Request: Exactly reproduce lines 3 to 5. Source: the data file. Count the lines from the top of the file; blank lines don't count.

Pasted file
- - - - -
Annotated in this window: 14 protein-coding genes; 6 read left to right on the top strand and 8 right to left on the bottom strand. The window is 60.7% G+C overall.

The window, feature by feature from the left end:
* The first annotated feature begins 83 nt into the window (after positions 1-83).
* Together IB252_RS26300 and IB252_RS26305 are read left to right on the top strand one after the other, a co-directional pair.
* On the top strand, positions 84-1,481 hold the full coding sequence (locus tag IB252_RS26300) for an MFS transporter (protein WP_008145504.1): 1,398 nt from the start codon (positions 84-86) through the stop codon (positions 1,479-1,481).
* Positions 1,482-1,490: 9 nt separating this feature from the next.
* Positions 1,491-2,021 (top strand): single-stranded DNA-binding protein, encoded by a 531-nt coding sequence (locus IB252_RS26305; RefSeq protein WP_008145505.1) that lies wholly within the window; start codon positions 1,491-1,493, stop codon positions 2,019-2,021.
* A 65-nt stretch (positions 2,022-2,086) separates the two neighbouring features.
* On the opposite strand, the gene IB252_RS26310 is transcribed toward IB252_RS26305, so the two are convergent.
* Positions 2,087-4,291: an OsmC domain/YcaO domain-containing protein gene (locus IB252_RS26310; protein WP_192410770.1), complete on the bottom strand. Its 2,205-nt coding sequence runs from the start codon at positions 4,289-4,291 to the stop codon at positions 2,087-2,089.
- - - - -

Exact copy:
* The first annotated feature begins 83 nt into the window (after positions 1-83).
* Together IB252_RS26300 and IB252_RS26305 are read left to right on the top strand one after the other, a co-directional pair.
* On the top strand, positions 84-1,481 hold the full coding sequence (locus tag IB252_RS26300) for an MFS transporter (protein WP_008145504.1): 1,398 nt from the start codon (positions 84-86) through the stop codon (positions 1,479-1,481).